Dragging Kennedy Into a New Fight
This article is from the archive of The New York Sun before the launch of its new website in 2022. The Sun has neither altered nor updated such articles but will seek to correct any errors, mis-categorizations or other problems introduced during transfer.
At its best, counterfactual or “virtual” history (to use Harvard historian Niall Ferguson’s term), the exploration of what might have happened if history had not taken a certain turn, can be a fascinating intellectual exercise, a “what if” that illuminates what did happen. Unfortunately, “Virtual JFK: Vietnam if Kennedy Had Lived,” which begins a two-week run at Film Forum tomorrow, is neither fascinating nor illuminating.
Helmed by first-time director Koji Masutani, and featuring Brown University professor James Blight (previously known for his work on “The Fog of War: Eleven Lessons From the Life of Robert S. McNamara”), this new documentary is, at least superficially, devoted to the question of whether President Kennedy would have extricated America from the Vietnam conflict long before it could spiral into the quagmire that, under his successor, it became.
Despite the best efforts of Oliver Stone, that’s an old debate that can never be resolved. This film adds little to it other than artfully selected news footage, some interesting audio recordings of discussions within the Kennedy administration, and an inordinate amount of wishful thinking. The filmmakers examine the foreign policy crises that defined Kennedy’s term, and use the way he handled them to conclude that he was a president who did everything he could to avoid all-out war, whether of the nuclear variety (over the construction of the Berlin Wall or the installation of Russian missiles in Cuba) or something less apocalyptic (the decision to abandon the anti-Castro forces at the Bay of Pigs, and an early reluctance to commit significant ground forces in Indochina).
Add to this some comments contemplating withdrawal from Vietnam that Kennedy made not long before his assassination, and a case begins to come into focus. But begin is all it does. Most of the rest of the film is devoted to images of an embattled President Johnson and brief glimpses of the Vietnam war itself: nothing new, in other words. The movie’s point, it’s claimed, is the hardly novel idea that it really does matter who is president. President Kennedy might well have called a halt in Vietnam; President Johnson didn’t.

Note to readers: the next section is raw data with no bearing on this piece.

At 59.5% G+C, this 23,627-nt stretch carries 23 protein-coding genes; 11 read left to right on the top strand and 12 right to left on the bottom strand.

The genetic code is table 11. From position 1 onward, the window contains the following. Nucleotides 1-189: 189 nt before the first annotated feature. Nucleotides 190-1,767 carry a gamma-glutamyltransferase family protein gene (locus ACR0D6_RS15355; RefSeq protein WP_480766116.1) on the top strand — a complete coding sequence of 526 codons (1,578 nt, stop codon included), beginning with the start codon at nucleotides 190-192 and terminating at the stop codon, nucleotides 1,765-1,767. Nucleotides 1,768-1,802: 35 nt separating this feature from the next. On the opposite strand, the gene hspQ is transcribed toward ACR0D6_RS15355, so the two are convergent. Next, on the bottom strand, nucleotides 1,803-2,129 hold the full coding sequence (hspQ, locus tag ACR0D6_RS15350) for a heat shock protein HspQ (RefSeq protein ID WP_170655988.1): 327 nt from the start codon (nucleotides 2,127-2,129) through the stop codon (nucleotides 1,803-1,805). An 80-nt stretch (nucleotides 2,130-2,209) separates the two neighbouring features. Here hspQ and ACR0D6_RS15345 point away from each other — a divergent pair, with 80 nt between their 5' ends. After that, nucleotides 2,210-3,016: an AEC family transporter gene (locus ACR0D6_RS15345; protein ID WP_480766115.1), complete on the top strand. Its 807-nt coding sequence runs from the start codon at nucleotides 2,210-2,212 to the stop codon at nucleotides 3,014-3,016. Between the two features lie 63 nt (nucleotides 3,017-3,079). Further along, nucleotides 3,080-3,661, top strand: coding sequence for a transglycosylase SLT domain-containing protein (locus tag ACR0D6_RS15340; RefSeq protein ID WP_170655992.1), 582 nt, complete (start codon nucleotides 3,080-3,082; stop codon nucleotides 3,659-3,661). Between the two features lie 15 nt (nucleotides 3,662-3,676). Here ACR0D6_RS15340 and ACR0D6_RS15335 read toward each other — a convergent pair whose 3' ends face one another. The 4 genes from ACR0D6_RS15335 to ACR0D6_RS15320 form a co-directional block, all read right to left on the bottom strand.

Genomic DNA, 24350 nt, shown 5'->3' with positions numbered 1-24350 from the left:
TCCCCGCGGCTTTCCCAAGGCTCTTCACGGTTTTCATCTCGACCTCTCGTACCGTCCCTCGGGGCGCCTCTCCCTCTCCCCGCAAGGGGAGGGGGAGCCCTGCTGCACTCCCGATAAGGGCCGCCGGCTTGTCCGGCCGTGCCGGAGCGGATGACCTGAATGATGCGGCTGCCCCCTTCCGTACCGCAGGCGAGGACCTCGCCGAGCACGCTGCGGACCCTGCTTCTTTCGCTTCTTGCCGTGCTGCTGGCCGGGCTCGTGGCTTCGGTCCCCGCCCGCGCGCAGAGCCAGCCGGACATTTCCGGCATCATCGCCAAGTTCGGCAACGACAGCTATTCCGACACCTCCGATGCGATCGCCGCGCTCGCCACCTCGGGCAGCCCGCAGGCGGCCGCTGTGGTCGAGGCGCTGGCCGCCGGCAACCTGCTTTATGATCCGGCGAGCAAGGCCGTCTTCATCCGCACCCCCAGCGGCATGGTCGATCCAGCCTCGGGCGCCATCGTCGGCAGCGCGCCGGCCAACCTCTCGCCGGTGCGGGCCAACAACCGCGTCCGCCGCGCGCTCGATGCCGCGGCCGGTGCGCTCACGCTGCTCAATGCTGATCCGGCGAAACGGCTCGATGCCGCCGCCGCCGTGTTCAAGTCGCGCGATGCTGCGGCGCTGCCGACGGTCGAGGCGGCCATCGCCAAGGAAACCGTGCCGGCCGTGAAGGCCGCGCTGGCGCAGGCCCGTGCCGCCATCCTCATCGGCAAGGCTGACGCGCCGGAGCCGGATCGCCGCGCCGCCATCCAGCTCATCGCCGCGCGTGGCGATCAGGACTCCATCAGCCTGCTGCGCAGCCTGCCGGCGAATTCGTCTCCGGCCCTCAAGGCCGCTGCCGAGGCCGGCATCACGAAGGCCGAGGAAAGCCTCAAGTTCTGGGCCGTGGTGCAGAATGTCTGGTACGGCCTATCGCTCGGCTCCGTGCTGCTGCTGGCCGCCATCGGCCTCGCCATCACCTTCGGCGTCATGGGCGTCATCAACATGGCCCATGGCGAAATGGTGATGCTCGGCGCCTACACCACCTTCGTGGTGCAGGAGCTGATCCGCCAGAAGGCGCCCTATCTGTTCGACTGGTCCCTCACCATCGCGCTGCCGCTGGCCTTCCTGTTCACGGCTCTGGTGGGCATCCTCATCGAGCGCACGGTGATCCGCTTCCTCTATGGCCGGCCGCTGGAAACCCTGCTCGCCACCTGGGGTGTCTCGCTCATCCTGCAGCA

But that’s not really what “Virtual JFK” is about. The movie’s real target finally emerges emerges in its closing moments when the following quotation appears on-screen: “Every time history repeats itself, the price of the lesson goes up.” Ah, so that’s it. This film is not about Vietnam — not really. It’s about Iraq, and Kennedy’s role in it is to act as El Cid, a “virtual JFK” in a very different sense, sent forth to do battle with those wicked Republicans one more time. Thus we see Kennedy in press c onference after press conference, his deftness, charm, and eloquence a devastating rebuke both to the sourpuss, crudely belligerent, Grand Old Party he occasionally finds time to tease and also, by implication, to the current occupant of the White House — tongue-tied, bellicose and, as president, responsible for a war that need not have been.
If you think some of that sounds like caricature as much as history (actual or virtual), you’re right.
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